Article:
RTTNews - Stocks finished Monday's session little changed, as some traders went bargain hunting in the afternoon following a morning sell-off. The major averages finished on opposite sides of the unchanged line but only by minuscule margins.
The lack of significant movement came as the day's session was marred by low volume and a lull in economic data. Traders did some profit taking early on but were enticed back into the market following some speculation about a near-term economic recovery.
In the news, the annual Apple Worldwide Developers Conference kicked off in San Francisco, with Apple (AAPL) announcing a new web browser, a remodeled MacBook and a fresh version of the iPhone.
In other news, Chrysler's sale of assets to Fiat was be delayed by the U.S Supreme Court. A group of Indiana pension funds have filed an emergency appeal with the court to block the sale.
Packaged food supplier General Mills (GIS) was also in focus after the company said it is on track to exceed its prior earnings targets for the fiscal year ending May 31, 2009 due to good operating performance and a lower fourth-quarter tax rate.
The forecast, however, assumes no mark-to-market valuation as well as gains from asset sales. The company also provided its initial segmental sales outlook for 2010. The stock rose by 4.0 percent on the day, setting its best closing level in over three months.
The Federal Reserve continued its treasury buyback program Monday, completing the first of two quantitative easing moves for the week. The New York Fed purchased $7.50 billion worth of securities with maturity dates ranging from December of 2013 to April of 2016.
The day's buyback saw a total of $29.97 billion in treasuries submitted for the purchase. Overall, the Fed has purchased a total of $153.02 billion since the program began on March 25th.
Some speculation has risen as to whether the Fed will raise interest rates to combat the effects of expected inflation following its quantitative easing actions.
Meanwhile, President Barack Obama is ramping up the economic stimulus spending, pledging to create over 600,000 jobs this summer. Obama made the announcement Monday morning, stating that he will accelerate the implementation of the $787 billion stimulus in the next 100 days.
The major averages closed little changed after the day's losses were largely offset by a late session rally. While the Dow finished up by 1.36 or less than a tenth of a percent at 8,764.49, the Nasdaq dipped by 7.02 or 0.4 percent to 1842.40, and the S&P 500 fell 0.95 or 0.1 percent to 939.14.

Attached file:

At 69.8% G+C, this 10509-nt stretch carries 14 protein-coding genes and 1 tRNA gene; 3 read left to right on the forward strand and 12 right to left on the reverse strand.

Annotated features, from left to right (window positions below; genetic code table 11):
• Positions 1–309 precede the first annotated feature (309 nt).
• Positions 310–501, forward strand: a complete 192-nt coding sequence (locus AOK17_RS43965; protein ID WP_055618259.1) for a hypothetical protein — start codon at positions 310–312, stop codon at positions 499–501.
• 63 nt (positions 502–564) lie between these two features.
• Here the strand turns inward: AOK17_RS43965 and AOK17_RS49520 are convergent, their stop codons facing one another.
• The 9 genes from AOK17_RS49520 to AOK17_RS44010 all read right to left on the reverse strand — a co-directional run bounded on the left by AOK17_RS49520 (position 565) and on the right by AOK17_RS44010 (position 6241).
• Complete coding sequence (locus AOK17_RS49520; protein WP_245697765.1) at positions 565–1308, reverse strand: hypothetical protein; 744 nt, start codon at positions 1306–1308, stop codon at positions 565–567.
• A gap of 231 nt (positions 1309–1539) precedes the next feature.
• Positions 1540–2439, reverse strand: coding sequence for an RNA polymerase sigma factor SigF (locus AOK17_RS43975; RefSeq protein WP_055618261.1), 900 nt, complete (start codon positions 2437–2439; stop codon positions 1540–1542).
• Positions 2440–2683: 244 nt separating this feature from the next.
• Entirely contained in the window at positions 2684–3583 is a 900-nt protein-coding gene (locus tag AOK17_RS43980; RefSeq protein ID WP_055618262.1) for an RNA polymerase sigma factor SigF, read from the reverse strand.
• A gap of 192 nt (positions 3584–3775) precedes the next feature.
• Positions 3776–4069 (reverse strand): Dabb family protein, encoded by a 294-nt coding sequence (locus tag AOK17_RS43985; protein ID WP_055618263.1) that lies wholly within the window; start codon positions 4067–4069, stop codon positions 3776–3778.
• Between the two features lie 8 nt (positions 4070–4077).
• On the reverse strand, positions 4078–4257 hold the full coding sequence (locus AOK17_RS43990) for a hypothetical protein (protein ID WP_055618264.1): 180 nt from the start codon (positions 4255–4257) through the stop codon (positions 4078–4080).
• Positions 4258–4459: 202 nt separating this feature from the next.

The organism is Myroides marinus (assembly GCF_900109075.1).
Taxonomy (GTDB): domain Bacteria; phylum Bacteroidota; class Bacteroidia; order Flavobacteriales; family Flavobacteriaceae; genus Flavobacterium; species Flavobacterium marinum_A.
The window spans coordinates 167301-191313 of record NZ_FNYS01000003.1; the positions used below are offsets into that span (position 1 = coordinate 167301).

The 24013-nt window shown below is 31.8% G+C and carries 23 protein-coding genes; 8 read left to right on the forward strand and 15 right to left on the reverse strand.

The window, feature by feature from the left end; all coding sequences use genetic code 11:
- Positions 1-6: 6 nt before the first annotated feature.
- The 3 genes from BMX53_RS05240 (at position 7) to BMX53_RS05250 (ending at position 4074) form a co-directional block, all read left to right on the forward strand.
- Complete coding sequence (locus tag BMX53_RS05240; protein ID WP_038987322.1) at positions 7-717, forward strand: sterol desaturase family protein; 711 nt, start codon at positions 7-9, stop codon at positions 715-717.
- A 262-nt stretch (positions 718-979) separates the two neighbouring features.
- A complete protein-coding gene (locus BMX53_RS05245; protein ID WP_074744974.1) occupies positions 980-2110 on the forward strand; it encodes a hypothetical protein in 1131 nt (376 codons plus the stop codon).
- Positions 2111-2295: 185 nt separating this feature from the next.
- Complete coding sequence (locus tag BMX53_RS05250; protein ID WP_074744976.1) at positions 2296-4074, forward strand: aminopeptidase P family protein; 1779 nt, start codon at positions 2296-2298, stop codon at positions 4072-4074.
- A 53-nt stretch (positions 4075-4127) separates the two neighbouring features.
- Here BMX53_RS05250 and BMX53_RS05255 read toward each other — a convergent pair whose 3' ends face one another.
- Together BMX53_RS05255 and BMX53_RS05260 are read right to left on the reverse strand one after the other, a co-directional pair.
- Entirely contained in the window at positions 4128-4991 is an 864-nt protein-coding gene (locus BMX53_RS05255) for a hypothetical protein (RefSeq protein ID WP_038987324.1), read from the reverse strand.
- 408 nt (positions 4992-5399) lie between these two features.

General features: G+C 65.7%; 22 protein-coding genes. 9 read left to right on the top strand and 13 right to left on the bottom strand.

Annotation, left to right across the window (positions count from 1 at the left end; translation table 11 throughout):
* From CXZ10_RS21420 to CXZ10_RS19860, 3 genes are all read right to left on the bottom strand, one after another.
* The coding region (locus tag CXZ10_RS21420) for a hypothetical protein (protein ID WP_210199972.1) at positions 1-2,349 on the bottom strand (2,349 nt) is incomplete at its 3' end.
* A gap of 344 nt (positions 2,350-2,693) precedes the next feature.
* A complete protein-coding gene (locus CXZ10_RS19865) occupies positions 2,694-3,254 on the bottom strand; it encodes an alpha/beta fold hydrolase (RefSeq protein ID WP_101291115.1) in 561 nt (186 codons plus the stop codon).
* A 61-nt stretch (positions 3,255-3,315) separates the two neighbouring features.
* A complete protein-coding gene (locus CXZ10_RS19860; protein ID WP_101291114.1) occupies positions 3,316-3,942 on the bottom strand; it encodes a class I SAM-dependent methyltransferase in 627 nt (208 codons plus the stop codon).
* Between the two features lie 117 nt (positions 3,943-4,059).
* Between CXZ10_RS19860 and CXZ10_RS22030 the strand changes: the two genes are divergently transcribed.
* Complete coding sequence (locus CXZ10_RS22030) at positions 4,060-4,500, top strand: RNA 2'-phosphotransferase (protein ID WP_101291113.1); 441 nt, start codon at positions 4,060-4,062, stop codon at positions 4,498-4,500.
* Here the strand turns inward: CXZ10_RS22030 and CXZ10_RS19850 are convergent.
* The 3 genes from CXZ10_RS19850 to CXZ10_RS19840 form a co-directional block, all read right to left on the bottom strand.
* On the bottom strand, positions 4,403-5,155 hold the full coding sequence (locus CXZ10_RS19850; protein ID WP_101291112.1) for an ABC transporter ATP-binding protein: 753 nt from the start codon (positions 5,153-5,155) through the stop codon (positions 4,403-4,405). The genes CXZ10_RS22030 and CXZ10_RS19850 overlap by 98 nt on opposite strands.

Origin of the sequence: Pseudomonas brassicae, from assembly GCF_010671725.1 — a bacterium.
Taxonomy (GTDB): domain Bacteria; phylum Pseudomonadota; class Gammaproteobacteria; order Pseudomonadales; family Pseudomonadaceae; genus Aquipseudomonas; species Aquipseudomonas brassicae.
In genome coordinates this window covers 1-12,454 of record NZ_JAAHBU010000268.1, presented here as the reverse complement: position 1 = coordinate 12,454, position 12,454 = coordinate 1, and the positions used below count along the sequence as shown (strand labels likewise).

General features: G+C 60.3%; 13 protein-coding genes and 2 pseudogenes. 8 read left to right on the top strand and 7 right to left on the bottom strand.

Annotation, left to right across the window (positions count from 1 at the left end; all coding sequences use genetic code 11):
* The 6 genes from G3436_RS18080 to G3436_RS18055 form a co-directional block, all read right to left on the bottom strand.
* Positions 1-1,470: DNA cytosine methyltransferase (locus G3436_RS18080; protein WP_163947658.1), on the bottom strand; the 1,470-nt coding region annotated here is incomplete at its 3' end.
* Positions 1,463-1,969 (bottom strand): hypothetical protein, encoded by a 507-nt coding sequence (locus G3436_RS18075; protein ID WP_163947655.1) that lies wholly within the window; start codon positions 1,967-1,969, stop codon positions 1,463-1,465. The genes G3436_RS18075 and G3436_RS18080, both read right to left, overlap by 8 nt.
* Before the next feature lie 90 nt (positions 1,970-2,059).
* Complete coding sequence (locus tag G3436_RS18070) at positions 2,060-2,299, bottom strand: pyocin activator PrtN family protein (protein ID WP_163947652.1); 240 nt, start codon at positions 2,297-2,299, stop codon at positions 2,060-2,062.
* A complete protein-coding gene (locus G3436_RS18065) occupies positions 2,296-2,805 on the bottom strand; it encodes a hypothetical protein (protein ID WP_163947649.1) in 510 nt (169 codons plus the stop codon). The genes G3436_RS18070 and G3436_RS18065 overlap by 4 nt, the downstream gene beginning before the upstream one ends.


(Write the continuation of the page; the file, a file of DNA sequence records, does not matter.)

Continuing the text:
The late day recovery attempt was partly due to considerable strength that emerged among banking stocks, with the S&P Banks Index closing up 2.2 percent. Housing, retail, and railroad stocks also saw some strength on the day.
On the other hand, health insurance stocks and airline stocks closed notably lower, with the Morgan Stanley Healthcare Payor Sector Index and the Amex Airline Index falling by 3.8 percent and 3.1 percent, respectively.
Internet related stocks also showed a notable move to the downside, with the Amex Internet Index closing down 1.3 on the session. With the loss, the index pulled back well off of the eight month high it set in the previous session.
Steel, chemical, and oil service also saw considerable weakness on the day, with the losses by oil service stocks coming as the price of oil fell $0.35 to $68.09 a barrel.
The Dow components ended the session roughly mixed, resulting in only a mild gain by the blue chip index.
Financial giants American Express (AXP), JP Morgan Chase (JPM) led the way higher in the Dow, climbing by at 2.8 and 2.4 percent.
Bank of America (BAC) also rose, jumping by 1.7 percent on the day. The move came as firms gear up to pay back government issued TARP funds, using recently raised capital from a series of equity offerings.
The Dow was moderated by DuPont (DD), which fell by 2.9 percent on the day. With the retreat, shares of the chemical giant finished at their worst level in over eight weeks.
Shares of McDonald's (MCD) are also dropped after the company announced that its U.S. sales came in well short of expectations, growing by 2.8 percent in May while analysts expected 3.8 percent. Shares of McDonald's slipped by 1.9 percent, partly offsetting recent gains.
In addition, shares of Alcoa (AA) and Pfizer (PFE) also retreated by considerable margins, declining by 1.6 percent and 1.4 percent, respectively.
Meanwhile, new Dow members Cisco (CSCO) and Travelers (TRV) saw a mixed outing, finishing up by 0.6 percent and 1.1 percent, respectively.
In overseas trading, stock markets across the Asia-Pacific region finished Monday's session on a mixed note. Japan's benchmark Nikkei 225 Index rose by 1.0 percent, while Hong Kong's Hang Seng closed down by 2.3 percent.
Meanwhile, the major European markets finished notably lower. The U.K.'s FTSE 100 Index closed down by 0.8 percent, while the French CAC 40 Index and the German DAX Index fell by 1.5 percent and 1.4 percent, respectively.
In the bond markets, treasuries closed modestly lower, unable to hold onto their earlier gains. Subsequently, the yield on the benchmark ten-year note finished at 3.889 percent, an increase of 2.7 basis points on the day.
With a relatively light day on tap for Tuesday, traders may pay a bit more attention to wholesale inventories figures for April set to be released from the Commerce Department. Economists expect inventories to decline 1.1 percent.
Some traders may look to the Treasury Department's auction of $19.0 billion worth of three-year notes set to take place Tuesday afternoon. The bond market has been in focus recently, as the Fed's quantitative easing moves have done little to slow rising yields, causing some concern among investors.
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